Inquiry Magazine

The UCSC Office of Research, in partnership with University Relations, publishes its unique inquiry@UC Santa Cruz research magazine annually. Written and edited exclusively by alumni of the internationally-renowned UCSC Science Communication Master’s Program, the magazine showcases—across all disciplines—the breadth, depth, creativity, and global reach of the UCSC research enterprise. Click the links below to read the current and past issues.


2019 inquiry coverIn the 2019-2020 issue:

  • Waiting with GODOT, Studying the physics of lightning requires fortitude...and patience
  • Turn me on I'm a radio, Pioneering art along the electromagnetic spectrum
  • Appraising clues from antiquity, Different lenses can reveal different truths
  • UC Santa Cruz goes to town, Grad Slam contest spotlights graduate research
  • Built from scratch, Improving vaccines with molecular insights
  • The truth is out there, Extracting Big Data insights to believe in
  • What it means, how...it sounds, Linking the linguistics puzzles of syntax and prosody
  • No detail too small, Studying the oceanic carbon pump at the atomic level
  • Agents of Hope, Tackling the Golden State’s crisis of poverty
  • Responsible data science, Embracing a more holistic approach to digital technology

inquiry2018.jpgIn the 2018-2019 issue:

  • Beyond the Middle Passage, Intra-American trafficking magnified slavery's impact 
  • Save the data!, Scholar activism seeks social and environmental justice
  • A three-minute challenge, Competition showcases graduate student research
  • Cavassing bacterial communities, Targeting biofilms to bust cholera
  • A window to the early universe, Witnessing the birth of galaxies
  • Detecting human diversity, Variation graphs facilitate genomic discovery
  • Viewing lost landscapes, Home movies capture history through a personal lens
  • Guided by the light, Stars bring biology into focus
  • Crossed currents, Conflicting stress responses may beach marine mammals
  • Geoengineering's dilemma, Which comes first, research or governance

20167-2018 Inquiry MagazineIn the 2017-2018 issue:

  • Driving change, Self-driving cars could reshape cities
  • Disarming bacteria, Microbiologist searches for next-generation antibiotics
  • Art in a climate revolution, Environmental crises call for creative solutions
  • Electric avenues, Sea creature studies improve human biosensors
  • Genes to go, Genome sequencing leaves the lab
  • Camp Dickens, Victorian author unites modern scholars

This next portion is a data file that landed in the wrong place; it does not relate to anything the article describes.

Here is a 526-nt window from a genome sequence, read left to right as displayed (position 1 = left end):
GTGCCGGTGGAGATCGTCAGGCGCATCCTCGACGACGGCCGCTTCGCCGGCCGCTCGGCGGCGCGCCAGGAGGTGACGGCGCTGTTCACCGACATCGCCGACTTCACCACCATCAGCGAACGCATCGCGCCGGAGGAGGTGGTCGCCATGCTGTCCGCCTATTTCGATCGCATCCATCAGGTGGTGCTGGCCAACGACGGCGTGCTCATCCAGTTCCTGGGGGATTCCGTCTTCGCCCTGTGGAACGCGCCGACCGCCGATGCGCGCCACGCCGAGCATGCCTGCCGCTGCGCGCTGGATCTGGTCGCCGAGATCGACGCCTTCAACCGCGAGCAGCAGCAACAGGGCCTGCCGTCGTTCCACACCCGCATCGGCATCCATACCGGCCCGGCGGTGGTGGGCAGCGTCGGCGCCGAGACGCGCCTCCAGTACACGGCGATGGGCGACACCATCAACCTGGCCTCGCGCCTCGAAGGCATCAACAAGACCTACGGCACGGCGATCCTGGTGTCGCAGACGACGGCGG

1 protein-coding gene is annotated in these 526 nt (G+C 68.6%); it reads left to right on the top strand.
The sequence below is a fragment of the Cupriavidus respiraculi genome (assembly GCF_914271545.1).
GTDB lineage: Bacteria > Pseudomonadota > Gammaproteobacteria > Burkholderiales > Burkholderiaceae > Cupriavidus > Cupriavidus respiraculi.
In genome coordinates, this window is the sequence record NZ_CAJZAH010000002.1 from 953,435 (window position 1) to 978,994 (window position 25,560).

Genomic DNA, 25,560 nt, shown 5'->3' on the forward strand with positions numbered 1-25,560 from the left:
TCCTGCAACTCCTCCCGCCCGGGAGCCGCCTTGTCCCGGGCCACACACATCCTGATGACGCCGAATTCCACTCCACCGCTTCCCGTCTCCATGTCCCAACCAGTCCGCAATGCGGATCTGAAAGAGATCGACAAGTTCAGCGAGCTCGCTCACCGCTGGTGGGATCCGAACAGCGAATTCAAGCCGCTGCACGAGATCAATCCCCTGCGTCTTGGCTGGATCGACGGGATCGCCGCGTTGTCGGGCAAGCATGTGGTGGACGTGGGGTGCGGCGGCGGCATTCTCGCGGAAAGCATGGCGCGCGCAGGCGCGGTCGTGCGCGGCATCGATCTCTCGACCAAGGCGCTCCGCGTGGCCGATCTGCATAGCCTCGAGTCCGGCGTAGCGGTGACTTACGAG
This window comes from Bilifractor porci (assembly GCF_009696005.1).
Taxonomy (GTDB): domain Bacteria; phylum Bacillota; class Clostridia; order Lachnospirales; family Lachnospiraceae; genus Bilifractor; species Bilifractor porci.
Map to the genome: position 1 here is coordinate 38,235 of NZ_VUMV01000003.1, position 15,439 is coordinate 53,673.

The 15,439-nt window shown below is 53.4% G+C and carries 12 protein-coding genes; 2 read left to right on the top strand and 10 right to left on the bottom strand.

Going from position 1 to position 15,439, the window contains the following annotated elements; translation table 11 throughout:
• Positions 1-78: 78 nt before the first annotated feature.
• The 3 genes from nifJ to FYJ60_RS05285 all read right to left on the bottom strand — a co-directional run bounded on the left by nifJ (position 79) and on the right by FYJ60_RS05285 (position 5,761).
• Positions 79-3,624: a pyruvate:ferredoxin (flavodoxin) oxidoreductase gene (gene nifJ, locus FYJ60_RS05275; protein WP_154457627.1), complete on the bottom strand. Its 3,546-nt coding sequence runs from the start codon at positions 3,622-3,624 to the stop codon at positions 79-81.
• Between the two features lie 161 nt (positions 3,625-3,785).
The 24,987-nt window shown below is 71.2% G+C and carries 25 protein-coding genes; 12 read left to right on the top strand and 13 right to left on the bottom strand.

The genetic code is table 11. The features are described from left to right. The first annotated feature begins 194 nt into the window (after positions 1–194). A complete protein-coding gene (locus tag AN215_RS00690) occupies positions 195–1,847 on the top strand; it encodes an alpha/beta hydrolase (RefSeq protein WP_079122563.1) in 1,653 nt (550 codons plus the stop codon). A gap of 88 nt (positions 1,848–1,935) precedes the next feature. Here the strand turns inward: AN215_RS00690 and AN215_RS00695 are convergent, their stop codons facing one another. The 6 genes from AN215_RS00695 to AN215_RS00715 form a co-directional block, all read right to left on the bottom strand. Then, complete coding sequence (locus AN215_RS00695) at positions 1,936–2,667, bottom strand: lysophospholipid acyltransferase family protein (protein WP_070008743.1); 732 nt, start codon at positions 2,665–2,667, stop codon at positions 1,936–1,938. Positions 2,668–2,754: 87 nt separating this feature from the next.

• Forcing evolution’s hand, When humans build, nature remodels
  • Body work, A mathematical quest
  • Lessons from teen activists, Youth organizations empower students

2016-207 Inquiry MagazineIn the 2016-2017 issue:

  • Tracking toxic tides, Ocean sciences professor forecasts toxic algae events
  • Total recall, Do digital footprints alter our relationship to the past?
  • Seeing past stereotype, Art historian probes racial dynamics through visual media
  • Thinking in tongues, Uncommon language hints at linguistic logic
  • Unwinding the clock, Carrie Partch breaks circadian rhythms
  • The future of the past, Archaeologists use digital tools to dig into an ancient site
  • A lab in the hand, High-tech creates low-cost medical tests
  • Following the law, Chronicling politics, religion, and law from Africa to California
  • Cloudy with a chance of life, Astrophysicists probe inside distant planets

 


2015-2016 Inquiry MagazineIn the 2015-2016 issue:

  • Age of extinction, Beth Shapiro studies ancient DNA for future conservation
  • Engineering independence, Researchers design tools for blind and visually impaired people
  • A cold trail, Antarctic ice may hold the clues to climate change
  • Just science, The Science and Justice Research Center opens conversations between science and society
  • Reforming prisons, Psychology professor Craig Haney takes on solitary confinement
  • Border crossings, John Jota Leaños reveals hidden stories with animated documentaries
  • The fine art of gaming, Infusing computer games with art, literature, and purpose
  • Outsider insights, Three UCSC scholars bring perspectives to the history of China
  • The edges of humanities, Nathaniel Deutsch creates connections with the overlooked corners of history